Basic Train-ing

Richard Lobel offers five key rules of Metro-North etiquette that every commuter should consider

I am a proud resident of Irvington. And while my town’s namesake, Washington Irving, was decidedly against trains passing over his property (true story), I, for one, am an unapologetic Metro-North lover. A seven-minute walk to the train and into Midtown Manhattan in 37 minutes? All that convenience, plus the ability to pretend you are being environmentally sensitive? Color me green!

Yet, despite the general understanding shared by rail riders everywhere, I’d like to provide a primer for those who may not know, and a refresher course for those who do, of the basics of train etiquette so that you don’t get tripped up on your next trip to the city.

1. Get Your Bag off My Seat. 

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I run for the 6:25 pm to Croton-Harmon. I barely make it in, panting as the doors close behind me. Tired, I turn to collapse into an aisle seat, only to discover that a bulbous black bag blocks my way. My mouth may be saying, “Excuse me; may I?” but my mind is thinking, How far can I punt this bulbous black bag?  

 

2. Please Don’t Practice Self-Grooming. 

That torture-chamber-looking eyebrow-plucking instrument you are using in the seat next to me haunts my dreams. Do you really need to brush your hair so vigorously and so close to my person? That collection of makeup would make the cast of Kinky Boots jealous. Put it this way: If you don’t want it to end up on Snapchat, please refrain from engaging in your styling regimen on the train. (And it could end up on Snapchat, if my kids ever teach me how to use that damn thing.)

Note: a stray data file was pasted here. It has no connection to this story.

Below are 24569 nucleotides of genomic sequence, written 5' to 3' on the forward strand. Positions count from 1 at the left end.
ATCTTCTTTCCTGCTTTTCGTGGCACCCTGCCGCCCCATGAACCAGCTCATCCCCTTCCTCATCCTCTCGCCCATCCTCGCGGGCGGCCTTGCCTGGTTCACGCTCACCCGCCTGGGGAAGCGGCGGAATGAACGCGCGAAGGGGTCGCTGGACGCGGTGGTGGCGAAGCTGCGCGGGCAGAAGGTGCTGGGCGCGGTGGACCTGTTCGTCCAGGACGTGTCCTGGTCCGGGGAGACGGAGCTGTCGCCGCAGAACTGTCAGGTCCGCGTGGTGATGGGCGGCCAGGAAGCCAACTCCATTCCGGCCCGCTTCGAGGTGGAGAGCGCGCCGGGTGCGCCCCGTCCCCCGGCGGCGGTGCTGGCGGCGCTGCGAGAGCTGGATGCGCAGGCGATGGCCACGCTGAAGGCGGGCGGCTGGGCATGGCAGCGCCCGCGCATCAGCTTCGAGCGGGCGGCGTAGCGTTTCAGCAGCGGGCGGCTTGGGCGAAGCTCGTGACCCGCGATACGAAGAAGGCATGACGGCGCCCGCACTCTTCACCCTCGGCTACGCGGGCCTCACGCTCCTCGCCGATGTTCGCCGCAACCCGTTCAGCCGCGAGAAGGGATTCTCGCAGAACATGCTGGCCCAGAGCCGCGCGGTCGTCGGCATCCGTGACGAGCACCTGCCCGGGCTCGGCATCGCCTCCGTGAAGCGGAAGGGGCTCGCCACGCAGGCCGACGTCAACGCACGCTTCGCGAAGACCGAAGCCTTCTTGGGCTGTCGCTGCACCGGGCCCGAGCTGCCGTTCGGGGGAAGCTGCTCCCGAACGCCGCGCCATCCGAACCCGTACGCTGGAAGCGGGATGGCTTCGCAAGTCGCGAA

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3. I Don’t Want to Hear About Your Urology Appointment.

I think that says it all right there.

 

4. It’s Called the Quiet Car for a Reason

There is nothing like watching self-righteous “quieters” in the quiet car. You have never seen anything move as fast as we do against a cellphone talker. We will surround said offender and go from civilized and passive to Lord of the Flies in moments. So, try texting instead, and spare yourself the shame of being beaten up by Bob from Accounting.

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5. And, Finally, No Encroachment. 

I’d like you to pretend that there is a laser and that it sits right along that thin line of tubing that separates my seat from yours. Next, imagine that if you pass through that powerful imaginary laser, your elbows will be sliced off thinner than fresh turkey from the deli counter at Epstein’s. There’s a reason for that overhead rack, and it’s primarily to separate you from your puffy goose-down coat so that I can breathe for the next 37 minutes.

So, remember, just follow these quick rules, and we will all get along just fine in the shared space of our train trips. Also, when you get on the escalator at Grand Central, please remember the code: Stand on the right; walk on the left. I’ve got to get to work quickly, so I can finish up and make that 6:25 back to Westchester. 

 

Richard Lobel is a zoning attorney with an office in Midtown Manhattan. He lives in Irvington with his wife, Kelly, two sons, and a large, friendly dog. He feels fortunate to live in Westchester, having escaped the clutches of a childhood spent on the mean streets of Long Island.

 

 

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